Above photo shows the some collection of sanitaryware or hygieneware in the plain USN monogram at The Piates Lair. Two waste water slop jars, a wash basin, a sink with plumbing fixture, various soap dishes and water tumblers. Note the soap dish attached to the wall using the wire wall mount.
To the left is a late 19th Century and early 20th Century Amphora-like Clean Water Pitcher used in Captains Cabin and Officer's Staterooms or Berthing areas. This amphora-like clean water pitcher sits in a circular steel floor or deck mounted swivel for ease of use and to prevent spillage during high seas and rough weather conditions.
The Pirate's Lair has the exact same U.S.N. matching pieces in white porcelain soap dishes, sinks, clean water washbasins, water tumblers and slop jars which were used aboard ship in the 1860's to the 1880s and possibly even into the early 1900's.
The Photograph above right illustrates the Water Pitcher and Water Basin being (very far left in photo) as used in the Captain's Quarters Aboard the USS Texas Ca 1907.
Above photo shows an officers stateroom aboard the USS Kentucky ca-1898 where the hygieneware of porcelain amphora-like water pitchers, large slop buckets, soap dishes, glass water goblets and carafes are clearly shown to the left in the photo. Note the steel circular holding rings for the jars and wall bracket used for the soap dish.
Again, very similar arrangement of slop jars, sinks, soap dishes as found in the period photograph of the Captains Cabin aboard the USS Texas. This establishes a standardization of sorts on how the bathrooms or "heads" of staterooms were outfitted and organzied.
Below you will find a photograph of the restored stateroom of the Ironclad USS Monitor in which a washbasin is shown just like the one here on the USS Texas and what The Pirate's Lair has in its collection. Additionally the water basin or sink, slop jar, and clean water pitcher are placed in round circular steel rings attached to the wall or bulkhead.
Soap dishes with brackets, sinks and basins, water tumblers with brackets, glass carafes, slop jars, and amphora clean water pitchers can all be purchased here at The Pirates Lair.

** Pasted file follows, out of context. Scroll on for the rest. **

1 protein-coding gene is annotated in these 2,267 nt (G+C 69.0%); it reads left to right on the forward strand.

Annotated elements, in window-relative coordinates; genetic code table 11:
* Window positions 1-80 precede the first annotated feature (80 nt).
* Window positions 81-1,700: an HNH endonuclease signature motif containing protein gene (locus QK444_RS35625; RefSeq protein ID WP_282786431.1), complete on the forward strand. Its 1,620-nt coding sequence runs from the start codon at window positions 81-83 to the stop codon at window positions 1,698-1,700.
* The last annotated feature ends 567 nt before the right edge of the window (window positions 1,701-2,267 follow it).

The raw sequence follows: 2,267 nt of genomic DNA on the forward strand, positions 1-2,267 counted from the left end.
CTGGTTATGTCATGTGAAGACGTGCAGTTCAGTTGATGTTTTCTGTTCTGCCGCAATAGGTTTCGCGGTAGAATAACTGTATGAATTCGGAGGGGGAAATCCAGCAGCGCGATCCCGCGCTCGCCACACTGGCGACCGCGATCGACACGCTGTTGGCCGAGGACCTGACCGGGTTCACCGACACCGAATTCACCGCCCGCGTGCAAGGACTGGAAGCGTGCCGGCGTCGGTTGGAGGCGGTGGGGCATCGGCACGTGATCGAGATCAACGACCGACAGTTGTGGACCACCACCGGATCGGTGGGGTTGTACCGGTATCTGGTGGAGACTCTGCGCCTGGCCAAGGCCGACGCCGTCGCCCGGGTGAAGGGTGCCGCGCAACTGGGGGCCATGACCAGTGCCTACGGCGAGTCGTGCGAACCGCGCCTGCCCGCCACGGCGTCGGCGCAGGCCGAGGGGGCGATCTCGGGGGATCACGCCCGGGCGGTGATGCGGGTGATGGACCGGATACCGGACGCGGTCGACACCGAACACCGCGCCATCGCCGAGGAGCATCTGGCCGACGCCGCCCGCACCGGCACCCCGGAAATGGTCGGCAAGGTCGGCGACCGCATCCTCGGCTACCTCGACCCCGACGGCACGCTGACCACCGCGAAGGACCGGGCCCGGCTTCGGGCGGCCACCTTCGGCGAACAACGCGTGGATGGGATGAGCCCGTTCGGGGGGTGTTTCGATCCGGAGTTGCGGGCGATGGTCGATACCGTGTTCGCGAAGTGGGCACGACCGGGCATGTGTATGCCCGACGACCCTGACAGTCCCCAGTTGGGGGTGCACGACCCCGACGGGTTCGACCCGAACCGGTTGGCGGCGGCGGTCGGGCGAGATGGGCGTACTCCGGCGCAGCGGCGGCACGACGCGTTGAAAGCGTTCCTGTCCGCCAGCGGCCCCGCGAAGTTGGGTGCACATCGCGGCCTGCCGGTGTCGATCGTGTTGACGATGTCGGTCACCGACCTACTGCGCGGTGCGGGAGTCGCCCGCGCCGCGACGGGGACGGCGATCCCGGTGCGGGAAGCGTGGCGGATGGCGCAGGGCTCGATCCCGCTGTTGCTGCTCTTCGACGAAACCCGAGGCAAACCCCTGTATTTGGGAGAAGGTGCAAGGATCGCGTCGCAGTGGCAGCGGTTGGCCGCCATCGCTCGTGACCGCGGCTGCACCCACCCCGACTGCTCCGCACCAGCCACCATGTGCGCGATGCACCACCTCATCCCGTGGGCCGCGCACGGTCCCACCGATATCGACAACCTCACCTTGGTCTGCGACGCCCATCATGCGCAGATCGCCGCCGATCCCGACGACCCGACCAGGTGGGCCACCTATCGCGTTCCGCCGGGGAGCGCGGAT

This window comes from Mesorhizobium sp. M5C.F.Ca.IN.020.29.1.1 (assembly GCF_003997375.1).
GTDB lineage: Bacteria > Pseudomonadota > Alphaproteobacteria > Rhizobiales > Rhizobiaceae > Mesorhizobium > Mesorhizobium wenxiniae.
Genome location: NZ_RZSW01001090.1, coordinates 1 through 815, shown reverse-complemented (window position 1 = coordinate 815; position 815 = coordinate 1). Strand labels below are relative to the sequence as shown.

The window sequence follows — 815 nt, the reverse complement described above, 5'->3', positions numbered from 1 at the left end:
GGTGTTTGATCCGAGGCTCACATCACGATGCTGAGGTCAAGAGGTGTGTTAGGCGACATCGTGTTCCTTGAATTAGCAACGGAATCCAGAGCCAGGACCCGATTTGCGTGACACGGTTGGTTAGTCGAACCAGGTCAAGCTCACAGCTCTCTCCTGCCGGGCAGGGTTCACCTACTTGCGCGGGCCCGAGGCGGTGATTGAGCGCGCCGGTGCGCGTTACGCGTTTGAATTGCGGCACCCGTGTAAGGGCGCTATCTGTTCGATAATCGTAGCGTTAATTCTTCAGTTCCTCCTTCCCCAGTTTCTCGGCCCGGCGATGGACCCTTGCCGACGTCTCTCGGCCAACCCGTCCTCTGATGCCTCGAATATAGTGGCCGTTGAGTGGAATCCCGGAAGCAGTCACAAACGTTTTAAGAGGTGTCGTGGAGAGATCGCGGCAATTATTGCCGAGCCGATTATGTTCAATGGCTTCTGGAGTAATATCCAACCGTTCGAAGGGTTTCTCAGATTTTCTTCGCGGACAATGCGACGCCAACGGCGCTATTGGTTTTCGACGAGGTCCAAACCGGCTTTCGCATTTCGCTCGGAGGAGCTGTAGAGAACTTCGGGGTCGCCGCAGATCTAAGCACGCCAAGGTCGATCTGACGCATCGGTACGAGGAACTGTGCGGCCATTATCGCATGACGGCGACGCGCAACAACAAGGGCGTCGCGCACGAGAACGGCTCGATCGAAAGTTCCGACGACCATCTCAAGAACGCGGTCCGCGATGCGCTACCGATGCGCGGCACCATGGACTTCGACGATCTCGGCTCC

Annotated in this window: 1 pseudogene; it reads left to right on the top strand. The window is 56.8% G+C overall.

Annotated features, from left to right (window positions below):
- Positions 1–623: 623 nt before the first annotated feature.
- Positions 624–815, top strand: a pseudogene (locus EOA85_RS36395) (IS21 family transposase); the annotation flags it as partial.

Click Here For US Navy 100+ Year Old Antique Porcelain Water Basins and Sinks
Click Here For US Navy 100+ Year Old Antique Porcelain Soap Dishes
Click Here For US Navy 100+ Year Old Antique Glass Water Carafes
Click Here For US Navy 100+ Year Old Antique Porcelain Water Tumblers
Click Here For US Navy 100+ Year Old Antique Floor Mounted Fresh Water Pitchers and Slop Jars
Above is a 100+ Year old Water Carafe with the monogram USN. Note that this is the exact same model/type of carafe as found in the above photograph of the USS Kentucky!
The above photographs illustrate a "waste water slop jar" which was used in an officers stateroom for personal hygiene prior to the advent of indoor plumbing aboard US Navy ships. This is a matching piece to the water pitcher, sink and basin, water tumbler, and soap dish also found on this page. Note the porcelain ring around the pot (similar to the water pitcher) which allowed it to be placed in a metal ring that would be attached to the deck of the ship. A waste water slop jar is available for purchase and can be found byClicking Here - US Navy Civil War Soap Box.
The photo to left consists of a collection of personal hygiene porcelain items (called sanitaryware or hygieneware) circa 1860's to very late 1880's consisting of a water washbasin, two soap dishes with standardized univeral mounting brackets and a matching water tumbler also having a standardized metal wire mounting bracket.
The photo to the right shows the restored officer's stateroom aboard the ironclad USS Monitor of Civil War fame. Note the similarity between the washbasin used in the Monitor and the washbasin shown to the left, exactly the same! Also shown is what appears to be a metal soap box with an anchor in the lid. While this soap box may be a period piece and perhaps even found on the Monitor when she was being restored, there was also a soap box for shaving specifically made during the Civil War for the US Navy.
Both the plain and stylized USN marked soap dishes, water tumblers, sinks and wash basin, water pitchers and shaving mugs (and corresponding mounting brackets) were universally made Navy-wide so that each item could fit into a standardized universal mounting bracket no matter what ship the crew member took his personal items to during a transfer.